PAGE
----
OCTOPUS solves the time-dependent Kohn-Sham (TDKS) equation in a non-perturbative
way allowing for the ab initio calculations on electron/ion dynamics in external
electromagnetic fields of arbitrary intensity, shape and frequency. Its central
part is the propagation of the TDKS orbitals in real time and real space. It is
particularly geared to the calculation of nonlinear (and of course also linear)
optical properties. It also allows for the classical motion of ions and it
includes relativistic effects. The code currently works for finite systems. The
implementation for systems periodic in one dimension and finite in the two other
dimensions (i.e. polymers) is nearly completed. The implementation for 3D
periodic solids and the calculation of transport properties are currently in
progress.

(Licence Details: distributed under the GNU General Public Licence)

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CASINO

Quantum Monte Carlo program for highly accurate total energy calculations for
finite and periodic systems.

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FPLO

The FPLO package is a full-potential local-orbital minimum-basis code to solve
the Kohn-Sham equations on a regular lattice using the local spin density approximation
(LSDA). The situation of a chemically disordered structure is covered by a CPA
solver, relativistic effects can be treated in a related 4-component code, and
the LSDA+U formalism is implemented.

(Licence Details: Licence needs to be signed and returned and a fee of EUR 400
paid)

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Wien2K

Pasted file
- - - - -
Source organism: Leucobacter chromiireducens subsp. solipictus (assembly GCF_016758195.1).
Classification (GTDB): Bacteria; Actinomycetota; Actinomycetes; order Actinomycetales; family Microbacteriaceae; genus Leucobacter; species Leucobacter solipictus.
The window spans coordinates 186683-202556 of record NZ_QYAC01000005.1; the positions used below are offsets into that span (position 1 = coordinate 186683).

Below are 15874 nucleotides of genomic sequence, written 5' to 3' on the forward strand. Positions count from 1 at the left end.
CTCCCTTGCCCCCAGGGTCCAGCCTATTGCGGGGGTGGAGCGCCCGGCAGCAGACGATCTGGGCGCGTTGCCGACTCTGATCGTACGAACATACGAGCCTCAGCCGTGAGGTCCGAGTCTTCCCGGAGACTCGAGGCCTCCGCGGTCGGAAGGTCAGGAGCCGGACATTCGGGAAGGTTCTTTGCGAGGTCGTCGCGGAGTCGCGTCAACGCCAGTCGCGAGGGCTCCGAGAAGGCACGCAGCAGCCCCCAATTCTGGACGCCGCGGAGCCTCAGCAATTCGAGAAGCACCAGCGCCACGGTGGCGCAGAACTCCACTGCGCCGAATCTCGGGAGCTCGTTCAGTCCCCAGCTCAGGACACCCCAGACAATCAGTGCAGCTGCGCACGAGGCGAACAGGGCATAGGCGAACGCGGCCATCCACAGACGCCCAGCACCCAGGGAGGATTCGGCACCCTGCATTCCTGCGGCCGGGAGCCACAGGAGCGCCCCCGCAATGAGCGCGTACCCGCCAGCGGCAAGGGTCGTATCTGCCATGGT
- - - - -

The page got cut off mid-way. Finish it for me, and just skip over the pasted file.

The program package WIEN2k allows to perform electronic structure calculations
of solids using density functional theory (DFT). It is based on the full-potential
(linearized) augmented plane-wave ((L)APW) + local orbitals (lo) method, one
among the most accurate schemes for band structure calculations. In DFT the
local (spin) density approximation (LDA) or the improved version of the generalized
gradient approximation (GGA) can be used. WIEN2k is an all-electron scheme including
relativistic effects and has many features.

(Licence Details: Fill in online request form and pay a licence fee of EUR 400
(academic) or EUR 4000 (commercial)

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Atomistix ToolKit

Atomistix ToolKit (ATK) is a platform for modeling at the atomic scale. ATK enables users
to combine and compare different calculation methods: density functional theory (DFT),
semi-empirical tight binding methods and classical potentials. This flexibility makes ATK an
efficient and powerful tool for calculating and understanding electrical, optical, mechanical,
and many other properties of nanoscale systems. The graphical user interface called
Virtual NanoLab (VNL) makes it simple to carry out the tasks. Experienced users can benefit
from the Python programming interface to implement complex work-flows and perform advanced data
analysis efficiently.

More info: www.quantumwise.com

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Crystal

The CRYSTAL program computes the electronic structure of periodic systems within
Hartree Fock, density functional or various hybrid approximations. The Bloch
functions of the periodic systems are expanded as linear combinations of atom